Similarly, if you’re using one of the other sensors where the pinout diagrams do not match exactly, you can connect these boards to your Pi using the same method, ensuring that you match up 3V3, SDA, SCL, and GND. Your board may also have pins for SDI, SDO, CS – you can ignore these and leave them unconnected as they’re used for an alternative serial peripheral interface (SPI) to the sensor which we’re not using in this project.
In the photos above we’re using a Raspberry Pi 3A+, but you can use a Pi Zero as pictured at the start of the guide for a lower cost solution.
Setting up the Raspberry Pi
We’re going to flash an SD card with balenaOS via a download from the balenaCloud dashboard and add the device in order to push the project, and set things up in such a way it can easily be updated later.
The first thing to do is to get set up with a balenaCloud account; this means signing up if you haven’t already, adding an application and adding a device.
Step 1 – Sign up to balenaCloud
The first thing you’ll need to do is sign up for an account. If you’ve already got a GitHub or Google account you can use that to login and bypass the signup process.
Step 2 – Create an application
Add an application selecting the correct device type for the device you’re using, and choosing
Starter as the application type, then hit
Create New Application. Using the starter application will provide you with all of the features of the microservices application and is free up to and including your tenth device.
This will take you to the dashboard for your newly created application, where you can move on to the next step and add your device. The name you give your application is up to you, but you’ll need it later on in the guide when you push your code.
Step 3 – Add a device and download the OS
Once your application has been created, you can setup and add a device within that application by clicking the green ‘add device’ button. When you add a device you specify your device type, which is important that it matches the device you’re using, and if you are connecting to a wireless network you can set your WiFI SSID and passphrase here too.
This process creates a customized image configured for your application and device type and includes your network settings if you specified them.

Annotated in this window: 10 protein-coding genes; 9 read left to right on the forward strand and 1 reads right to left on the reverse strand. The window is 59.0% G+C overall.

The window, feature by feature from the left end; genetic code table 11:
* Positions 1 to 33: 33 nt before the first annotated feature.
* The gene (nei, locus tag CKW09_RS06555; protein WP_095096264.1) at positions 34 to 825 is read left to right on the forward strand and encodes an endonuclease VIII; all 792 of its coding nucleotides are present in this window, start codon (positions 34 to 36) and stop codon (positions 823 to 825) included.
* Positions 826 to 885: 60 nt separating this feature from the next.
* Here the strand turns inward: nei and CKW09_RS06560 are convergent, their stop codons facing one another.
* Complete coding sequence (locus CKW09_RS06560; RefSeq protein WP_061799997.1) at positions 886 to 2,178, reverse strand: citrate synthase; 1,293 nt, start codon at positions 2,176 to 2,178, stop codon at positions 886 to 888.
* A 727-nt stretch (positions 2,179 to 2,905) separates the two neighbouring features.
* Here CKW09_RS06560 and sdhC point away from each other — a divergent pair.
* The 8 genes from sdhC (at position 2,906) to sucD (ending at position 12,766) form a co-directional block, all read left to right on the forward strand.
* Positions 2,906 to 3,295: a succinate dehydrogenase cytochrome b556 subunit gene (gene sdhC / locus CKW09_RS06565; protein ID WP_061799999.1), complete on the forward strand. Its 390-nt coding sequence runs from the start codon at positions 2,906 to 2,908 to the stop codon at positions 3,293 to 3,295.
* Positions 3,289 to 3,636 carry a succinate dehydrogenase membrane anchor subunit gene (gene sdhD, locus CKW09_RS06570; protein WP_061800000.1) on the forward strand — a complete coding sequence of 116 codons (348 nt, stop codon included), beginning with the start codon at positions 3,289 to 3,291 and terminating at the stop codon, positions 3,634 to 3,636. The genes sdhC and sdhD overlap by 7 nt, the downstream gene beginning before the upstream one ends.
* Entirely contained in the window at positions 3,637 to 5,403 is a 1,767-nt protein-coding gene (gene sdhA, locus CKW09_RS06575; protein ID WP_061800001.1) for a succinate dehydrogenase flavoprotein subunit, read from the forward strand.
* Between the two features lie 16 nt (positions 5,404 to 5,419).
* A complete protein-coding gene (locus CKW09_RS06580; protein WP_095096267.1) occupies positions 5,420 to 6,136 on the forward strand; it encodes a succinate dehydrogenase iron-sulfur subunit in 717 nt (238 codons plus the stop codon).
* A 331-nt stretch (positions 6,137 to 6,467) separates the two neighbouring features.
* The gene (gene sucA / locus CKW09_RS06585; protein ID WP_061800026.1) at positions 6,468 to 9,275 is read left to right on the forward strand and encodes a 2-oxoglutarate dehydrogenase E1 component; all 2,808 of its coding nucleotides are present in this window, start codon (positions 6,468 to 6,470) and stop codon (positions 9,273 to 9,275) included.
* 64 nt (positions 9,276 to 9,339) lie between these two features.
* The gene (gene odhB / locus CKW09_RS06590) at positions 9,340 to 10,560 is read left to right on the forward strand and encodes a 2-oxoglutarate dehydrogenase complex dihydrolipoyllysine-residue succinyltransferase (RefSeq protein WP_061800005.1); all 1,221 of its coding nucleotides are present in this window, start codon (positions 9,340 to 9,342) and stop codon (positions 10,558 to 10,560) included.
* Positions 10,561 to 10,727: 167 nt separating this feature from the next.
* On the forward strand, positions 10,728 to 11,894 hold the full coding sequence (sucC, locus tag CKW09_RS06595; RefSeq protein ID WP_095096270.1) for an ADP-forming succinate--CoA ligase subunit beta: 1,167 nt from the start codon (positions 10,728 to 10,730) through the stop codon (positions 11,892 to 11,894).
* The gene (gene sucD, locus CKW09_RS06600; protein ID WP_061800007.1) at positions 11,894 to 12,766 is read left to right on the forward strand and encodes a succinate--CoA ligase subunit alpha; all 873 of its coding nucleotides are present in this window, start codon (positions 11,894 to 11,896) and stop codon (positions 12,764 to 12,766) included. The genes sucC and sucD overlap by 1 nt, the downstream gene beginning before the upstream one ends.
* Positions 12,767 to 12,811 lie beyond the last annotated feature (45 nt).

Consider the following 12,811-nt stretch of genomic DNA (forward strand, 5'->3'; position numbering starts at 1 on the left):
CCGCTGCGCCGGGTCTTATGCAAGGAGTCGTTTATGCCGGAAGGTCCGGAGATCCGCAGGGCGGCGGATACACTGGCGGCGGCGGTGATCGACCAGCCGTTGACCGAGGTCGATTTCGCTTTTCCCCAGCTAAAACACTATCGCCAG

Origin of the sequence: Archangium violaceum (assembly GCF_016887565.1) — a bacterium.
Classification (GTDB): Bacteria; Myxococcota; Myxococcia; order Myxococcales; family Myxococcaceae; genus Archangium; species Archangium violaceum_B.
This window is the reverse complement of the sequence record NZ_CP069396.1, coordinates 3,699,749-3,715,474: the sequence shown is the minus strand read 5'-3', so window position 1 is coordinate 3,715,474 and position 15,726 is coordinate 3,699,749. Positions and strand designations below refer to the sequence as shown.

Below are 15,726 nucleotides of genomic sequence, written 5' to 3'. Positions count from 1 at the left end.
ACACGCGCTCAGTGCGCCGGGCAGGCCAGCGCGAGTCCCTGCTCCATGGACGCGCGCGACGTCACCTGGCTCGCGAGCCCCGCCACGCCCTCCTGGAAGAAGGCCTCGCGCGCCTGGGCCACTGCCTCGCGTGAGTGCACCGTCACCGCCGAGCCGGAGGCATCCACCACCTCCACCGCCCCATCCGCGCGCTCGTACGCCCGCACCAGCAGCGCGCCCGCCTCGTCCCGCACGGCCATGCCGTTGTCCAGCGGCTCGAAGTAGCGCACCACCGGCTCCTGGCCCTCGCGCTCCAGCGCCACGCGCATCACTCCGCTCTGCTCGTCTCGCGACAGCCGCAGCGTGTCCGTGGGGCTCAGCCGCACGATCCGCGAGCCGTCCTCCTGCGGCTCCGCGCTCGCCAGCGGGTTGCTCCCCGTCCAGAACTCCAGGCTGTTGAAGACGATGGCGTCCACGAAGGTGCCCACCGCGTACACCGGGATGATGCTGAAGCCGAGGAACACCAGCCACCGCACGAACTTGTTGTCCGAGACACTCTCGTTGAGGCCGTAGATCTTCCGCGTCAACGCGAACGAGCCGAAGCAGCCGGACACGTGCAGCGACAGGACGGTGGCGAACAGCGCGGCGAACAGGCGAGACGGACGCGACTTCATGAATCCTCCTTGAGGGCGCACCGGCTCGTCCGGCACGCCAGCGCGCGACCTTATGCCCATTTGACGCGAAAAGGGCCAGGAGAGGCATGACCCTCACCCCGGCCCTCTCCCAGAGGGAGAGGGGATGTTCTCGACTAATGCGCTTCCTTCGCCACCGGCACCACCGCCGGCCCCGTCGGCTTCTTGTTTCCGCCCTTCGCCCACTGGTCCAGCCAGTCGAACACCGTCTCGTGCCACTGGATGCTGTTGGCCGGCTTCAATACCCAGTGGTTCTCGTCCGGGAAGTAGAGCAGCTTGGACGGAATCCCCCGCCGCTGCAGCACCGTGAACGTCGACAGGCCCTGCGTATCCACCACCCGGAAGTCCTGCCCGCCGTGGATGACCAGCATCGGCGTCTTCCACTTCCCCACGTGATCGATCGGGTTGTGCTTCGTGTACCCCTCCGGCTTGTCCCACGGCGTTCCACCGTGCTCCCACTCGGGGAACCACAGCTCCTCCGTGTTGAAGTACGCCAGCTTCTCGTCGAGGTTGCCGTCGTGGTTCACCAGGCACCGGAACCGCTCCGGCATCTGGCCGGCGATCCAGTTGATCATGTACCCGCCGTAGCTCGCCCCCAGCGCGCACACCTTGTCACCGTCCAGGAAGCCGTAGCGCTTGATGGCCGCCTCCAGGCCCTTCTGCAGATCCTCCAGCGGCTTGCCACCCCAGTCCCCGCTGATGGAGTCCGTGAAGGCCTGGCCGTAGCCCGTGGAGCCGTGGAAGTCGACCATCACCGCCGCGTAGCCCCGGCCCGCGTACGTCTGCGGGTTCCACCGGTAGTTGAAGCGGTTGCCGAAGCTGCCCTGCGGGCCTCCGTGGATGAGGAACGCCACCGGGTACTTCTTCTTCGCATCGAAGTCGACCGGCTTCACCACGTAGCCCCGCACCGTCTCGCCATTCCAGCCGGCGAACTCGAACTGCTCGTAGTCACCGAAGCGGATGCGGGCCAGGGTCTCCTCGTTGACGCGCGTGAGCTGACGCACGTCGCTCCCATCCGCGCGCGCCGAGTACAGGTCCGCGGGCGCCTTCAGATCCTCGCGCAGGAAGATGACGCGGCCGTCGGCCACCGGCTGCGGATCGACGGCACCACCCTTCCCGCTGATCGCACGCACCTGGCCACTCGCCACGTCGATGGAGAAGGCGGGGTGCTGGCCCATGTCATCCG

Note: When you’re first getting started, a development image will be most useful, as it permits a number of testing and troubleshooting features. More details on the differences between development and production images can be found here. If you’re confident you can go ahead and deploy the production image straight away — that’s what I’m running.
Step 4 – Flash your SD card and boot the device
Once the OS image has been downloaded, it’s time to flash your SD card. You can use balenaEtcher for this.
Once the flashing process has completed, insert your SD card into the Raspberry Pi and connect the power supply.
When the device boots for the first time, it connects to the balenaCloud dashboard, after which you’ll be able to see it listed as online and move onto the next step.
Troubleshooting: It should only take a few minutes for the new device to appear in your dashboard, If your device still hasn’t shown up on your dashboard after a few minutes, something has gone wrong. There’s an extensive troubleshooting guide in the documentation, with lots of information on why this could be, but if you still can’t get your device online, come on over to the forums where we’ll be able to help out.
Deploying the software
Now that your Raspberry Pi has been provisioned, has booted, and connected to balenaCloud, you’re ready to push the application code to the device.
Installing the balena CLI tools
If you already have (or can setup) npm on your machine, this is most likely the easiest way to get the CLI tools up and running quickly. However, there are also standalone binaries for Windows, macOS and Linux available. Note: if you’ve already installed these tools to complete another of our projects, you don’t need to do this part again – skip directly to the next step.
The documentation for the CLI tools is the best place to start and covers the installation and setup of both the npm package and the standalone binaries.
When you have the CLI installed and working, the first step is to login to balenaCloud by issuing the
balena login command:
Once you’ve reached this point, and have a working CLI which has been logged in to your account, you’re ready to start pushing code to your Raspberry Pi.
Downloading the project from GitHub
The next step is to download the code for this project from GitHub. Go to: https://github.com/balena-io-projects/balena-sense/ and download the project.
The blue button will download a .zip file of the project which you’ll need to unzip, but if you’re already familiar with Git you can use
git clone in the normal way.
Pushing the project code to your Raspberry Pi
As you have the CLI setup and the latest code downloaded, you can now execute a single command to push that code to balenaCloud which in turn builds the Docker image and handles the process of setting it up and running it on your device.
From within the unzipped project directory, execute
balena push <appName>, where appName is the application name you set back at the beginning of the guide. For example:
balena push balenaSense.
If everything worked out correctly, after a few minutes your device information screen in the dashboard should look something like this, showing the services running, one for each of the software components.